For the first time, a jet has landed backward on Britain’s new aircraft carrier as HMS Queen Elizabeth and her F-35 Lightnings pass another milestone.
RAF test pilot Squadron Leader Andy Edgell flew his specially-adapted stealth fighter facing the stern, not bow, before bringing the jet to a hover, slipping it over the huge flight deck and gently setting it down.
The ‘back-to-front’ maneuver, described as “like driving the wrong way down a one-way street” is intended to give pilots and the flight deck team more options to safely land the state-of-the-art stealth fighter in an emergency.
During her maiden jet trials off the eastern coast of the USA, the ship has already completed conventional landings (with the pilot/aircraft facing the bow) and a rolling landing (the Lightning approaches the flight deck at low speed and gently rolls to a halt, without the need for arrestor wires).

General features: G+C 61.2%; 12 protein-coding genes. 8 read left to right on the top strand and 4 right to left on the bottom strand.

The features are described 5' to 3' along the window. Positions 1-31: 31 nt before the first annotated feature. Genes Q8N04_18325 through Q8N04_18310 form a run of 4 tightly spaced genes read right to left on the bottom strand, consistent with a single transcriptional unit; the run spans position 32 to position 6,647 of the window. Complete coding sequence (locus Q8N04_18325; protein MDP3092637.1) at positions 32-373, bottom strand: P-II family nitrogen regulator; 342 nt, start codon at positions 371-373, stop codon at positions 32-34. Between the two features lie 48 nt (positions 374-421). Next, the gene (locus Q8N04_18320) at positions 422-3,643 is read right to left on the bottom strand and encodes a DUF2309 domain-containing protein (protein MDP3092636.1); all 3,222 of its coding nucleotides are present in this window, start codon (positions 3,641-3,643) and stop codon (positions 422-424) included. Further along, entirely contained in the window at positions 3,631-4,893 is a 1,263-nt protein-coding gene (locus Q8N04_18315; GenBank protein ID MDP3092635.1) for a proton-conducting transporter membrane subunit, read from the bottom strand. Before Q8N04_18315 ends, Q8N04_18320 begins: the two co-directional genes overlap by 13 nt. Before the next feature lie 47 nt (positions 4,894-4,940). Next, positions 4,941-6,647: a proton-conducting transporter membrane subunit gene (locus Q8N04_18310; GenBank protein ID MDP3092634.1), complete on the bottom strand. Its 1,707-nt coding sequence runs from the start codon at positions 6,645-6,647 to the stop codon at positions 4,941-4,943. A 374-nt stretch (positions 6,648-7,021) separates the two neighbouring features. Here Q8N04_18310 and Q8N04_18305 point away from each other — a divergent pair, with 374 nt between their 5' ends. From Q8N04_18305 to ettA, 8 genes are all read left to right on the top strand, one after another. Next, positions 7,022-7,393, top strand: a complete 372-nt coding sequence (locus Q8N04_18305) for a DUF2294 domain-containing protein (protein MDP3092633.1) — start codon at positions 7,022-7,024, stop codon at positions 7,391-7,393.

“It was briefly bizarre to bear down on the ship and see the waves parting on the bow as you fly an approach aft facing.”
Squadron Leader Andy Edgell RAF
The wrong-way landing was a slightly surreal experience, said Squadron Leader Edgell. “It was briefly bizarre to bear down on the ship and see the waves parting on the bow as you fly an approach aft facing.
“It was also a unique opportunity fly towards the ship, stare at the bridge, and wonder what the captain is thinking.”
Once alongside the landing spot, however, the act of setting the F-35 down is almost identically – except for nudging the jet left, not right – and “the aircraft handled beautifully.”
HMS Queen Elizabeth is coming to the end of nine weeks of intensive jet trials with the second period, since she left New York last month, focused on pushing the boundaries of the F-35, the ship and ship’s company to see how the aircraft performs launching and landing in different weather conditions and carrying various payloads.
The carrier is due home from her Westland 18 deployment in mid-December.
RN Press release